Download :
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How To Download

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There Were Way More Ads Supporting Airbnb Than Opposing It On TV This Summer

According to the Internet Archive, for every minute of TV ads that supported a San Francisco ballot measure that would restrict Airbnb, there were 100 minutes of opposing Proposition F.

Via blog.archive.org

Ads opposing a local ballot measure that would restrict Airbnb in San Francisco vastly outstripped those in favor of the measure, according to a review by the Internet Archive.

Proposition F would limit the number of days a year hosts can rent out their homes to 75, require home-sharing platforms to report regularly to city government, ban rentals of in-law apartments and more. Airbnb has spent $8 million so far in hopes of defeating the ballot measure, which they say is overly aggressive.

The Internet Archive records and stores hours and hours of TV footage, but claims to have found only one ad supporting the ballot measure. That ad, their survey says, played 32 times for a total of 16 minutes; in comparison, ads in support of Airbnb aired for more than 26 hours.

Of course, these days, TV ads are only one part of how the campaigns have tried to reach voters; both sides have played in the digital space as well. In fact, the campaign that support Prop F, known as Share Better SF, released a new ad on YouTube today, which in a press release was said to be part of a "significant digital media buy."

youtube.com

Another Startup Is Moving Away From Contract Labor

Shift is the latest in a string of on-demand companies that have decided to stop using independent contractors.

Via Flickr: hugo90

Shift, an on-demand startup that helps people buy and sell cars, is looking to make employees out of its contract-based labor force. Almost 100 California-based "car enthusiasts" — what Shift calls the people who do price checks, coordinate inspections, facilitate test drives, and otherwise help with the transaction — are being given the opportunity to join the company as employees, starting December 1.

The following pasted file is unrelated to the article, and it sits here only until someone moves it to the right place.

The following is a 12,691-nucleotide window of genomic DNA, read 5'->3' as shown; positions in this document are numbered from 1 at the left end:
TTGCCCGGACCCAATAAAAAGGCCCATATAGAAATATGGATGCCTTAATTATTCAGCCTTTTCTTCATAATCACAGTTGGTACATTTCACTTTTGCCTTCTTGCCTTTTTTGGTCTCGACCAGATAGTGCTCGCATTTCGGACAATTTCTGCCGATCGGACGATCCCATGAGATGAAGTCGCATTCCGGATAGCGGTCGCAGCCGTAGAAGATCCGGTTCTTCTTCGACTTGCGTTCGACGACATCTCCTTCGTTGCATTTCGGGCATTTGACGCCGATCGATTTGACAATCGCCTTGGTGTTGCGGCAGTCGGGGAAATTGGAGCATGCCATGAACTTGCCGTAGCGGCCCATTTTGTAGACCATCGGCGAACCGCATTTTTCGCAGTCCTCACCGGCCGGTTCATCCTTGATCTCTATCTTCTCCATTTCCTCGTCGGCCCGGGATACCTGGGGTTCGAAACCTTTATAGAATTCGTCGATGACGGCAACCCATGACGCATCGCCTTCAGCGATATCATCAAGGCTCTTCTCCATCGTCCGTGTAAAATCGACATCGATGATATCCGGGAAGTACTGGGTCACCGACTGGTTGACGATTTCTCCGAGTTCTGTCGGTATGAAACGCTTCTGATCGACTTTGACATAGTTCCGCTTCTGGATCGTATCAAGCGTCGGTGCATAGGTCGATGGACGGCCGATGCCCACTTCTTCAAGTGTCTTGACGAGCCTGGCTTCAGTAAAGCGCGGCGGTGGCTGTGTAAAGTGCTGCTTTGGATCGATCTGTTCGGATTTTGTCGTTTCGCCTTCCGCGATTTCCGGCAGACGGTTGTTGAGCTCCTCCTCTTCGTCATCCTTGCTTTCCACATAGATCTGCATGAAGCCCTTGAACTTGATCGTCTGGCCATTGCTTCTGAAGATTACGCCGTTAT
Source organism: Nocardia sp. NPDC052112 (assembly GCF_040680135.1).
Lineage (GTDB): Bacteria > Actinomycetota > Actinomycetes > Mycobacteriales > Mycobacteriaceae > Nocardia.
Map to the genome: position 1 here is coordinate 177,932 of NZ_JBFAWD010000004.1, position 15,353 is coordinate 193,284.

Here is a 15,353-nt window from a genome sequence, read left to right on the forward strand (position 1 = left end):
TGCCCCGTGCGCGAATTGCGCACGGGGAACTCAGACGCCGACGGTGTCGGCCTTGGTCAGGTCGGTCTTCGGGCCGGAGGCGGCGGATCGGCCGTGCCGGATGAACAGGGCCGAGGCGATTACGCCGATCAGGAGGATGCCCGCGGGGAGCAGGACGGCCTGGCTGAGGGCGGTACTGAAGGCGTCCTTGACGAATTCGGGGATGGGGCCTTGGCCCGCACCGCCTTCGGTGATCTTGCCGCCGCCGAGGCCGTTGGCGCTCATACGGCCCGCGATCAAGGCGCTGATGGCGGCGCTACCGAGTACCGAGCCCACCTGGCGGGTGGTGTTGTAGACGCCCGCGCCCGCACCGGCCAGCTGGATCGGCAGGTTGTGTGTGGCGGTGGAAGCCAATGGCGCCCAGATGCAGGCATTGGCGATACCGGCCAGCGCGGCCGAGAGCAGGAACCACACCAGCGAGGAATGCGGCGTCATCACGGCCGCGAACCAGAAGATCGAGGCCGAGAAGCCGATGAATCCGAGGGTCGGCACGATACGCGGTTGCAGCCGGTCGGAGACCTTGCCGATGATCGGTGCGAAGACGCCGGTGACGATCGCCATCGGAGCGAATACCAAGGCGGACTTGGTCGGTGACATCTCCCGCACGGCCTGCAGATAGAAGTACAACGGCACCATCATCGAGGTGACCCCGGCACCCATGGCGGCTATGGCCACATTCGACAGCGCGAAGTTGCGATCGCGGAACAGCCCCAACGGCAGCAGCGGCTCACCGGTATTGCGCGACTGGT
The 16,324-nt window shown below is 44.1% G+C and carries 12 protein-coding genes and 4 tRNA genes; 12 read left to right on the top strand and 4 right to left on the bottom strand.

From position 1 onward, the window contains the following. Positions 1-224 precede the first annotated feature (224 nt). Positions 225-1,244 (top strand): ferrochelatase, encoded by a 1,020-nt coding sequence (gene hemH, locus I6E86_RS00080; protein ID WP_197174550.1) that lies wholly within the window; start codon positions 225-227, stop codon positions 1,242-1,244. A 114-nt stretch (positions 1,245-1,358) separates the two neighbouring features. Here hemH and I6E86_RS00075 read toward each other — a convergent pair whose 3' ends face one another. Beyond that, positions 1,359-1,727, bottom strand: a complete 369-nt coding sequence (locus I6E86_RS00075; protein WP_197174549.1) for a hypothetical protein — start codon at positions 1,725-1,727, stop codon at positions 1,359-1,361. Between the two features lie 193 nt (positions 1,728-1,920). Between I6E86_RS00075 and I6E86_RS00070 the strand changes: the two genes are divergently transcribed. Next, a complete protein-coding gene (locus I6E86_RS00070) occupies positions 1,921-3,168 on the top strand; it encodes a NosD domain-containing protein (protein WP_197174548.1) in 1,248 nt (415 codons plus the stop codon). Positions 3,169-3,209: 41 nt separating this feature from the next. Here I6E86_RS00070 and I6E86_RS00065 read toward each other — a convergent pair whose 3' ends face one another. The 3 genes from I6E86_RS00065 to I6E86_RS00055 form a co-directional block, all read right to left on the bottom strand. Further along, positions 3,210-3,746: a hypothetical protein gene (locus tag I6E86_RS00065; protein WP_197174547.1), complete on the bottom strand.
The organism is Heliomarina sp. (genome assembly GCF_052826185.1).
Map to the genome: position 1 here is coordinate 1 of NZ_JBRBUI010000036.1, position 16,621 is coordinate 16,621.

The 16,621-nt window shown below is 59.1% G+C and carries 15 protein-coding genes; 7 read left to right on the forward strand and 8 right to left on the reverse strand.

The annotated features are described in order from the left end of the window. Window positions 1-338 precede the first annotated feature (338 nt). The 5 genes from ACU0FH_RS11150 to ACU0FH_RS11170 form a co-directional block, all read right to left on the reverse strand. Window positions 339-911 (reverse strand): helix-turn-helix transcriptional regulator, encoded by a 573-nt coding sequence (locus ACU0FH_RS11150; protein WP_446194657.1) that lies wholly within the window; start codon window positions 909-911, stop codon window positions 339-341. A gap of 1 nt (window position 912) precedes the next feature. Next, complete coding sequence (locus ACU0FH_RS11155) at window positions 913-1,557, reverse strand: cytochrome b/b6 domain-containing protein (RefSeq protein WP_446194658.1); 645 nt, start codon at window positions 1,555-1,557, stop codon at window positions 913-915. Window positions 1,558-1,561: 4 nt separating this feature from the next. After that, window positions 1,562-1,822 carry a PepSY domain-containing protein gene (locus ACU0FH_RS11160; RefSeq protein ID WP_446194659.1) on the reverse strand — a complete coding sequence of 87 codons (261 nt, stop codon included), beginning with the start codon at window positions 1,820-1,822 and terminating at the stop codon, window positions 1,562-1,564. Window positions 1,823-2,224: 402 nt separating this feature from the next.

Use of contract labor by tech companies is a hot topic. Companies including Postmates, Washio, Handy, Lyft and Uber are currently being sued by workers who say they should be receiving the benefits and compensation befitting employees.

Not all on-demand companies use independent contractors — Munchery, WashUp, Alfred and Managed by Q, to name a few, use employees. Still others, such as Shyp, Instacart and Sprig, have announced intentions to transition their workforce from contract-based to employee status.

While lawsuits are a definite threat, those on-demand companies that forego the savings associated with hiring independent contractors often say its because hiring employees is better for business long term. A car is a big purchase, a Shift representative said in an email, and W-2 employees help the company deliver "premium, white glove service" to customers. As employees, the "enthusiasts" are now eligible for equity in the company as well; a spokesperson for Shift said the news was greeted with cheers.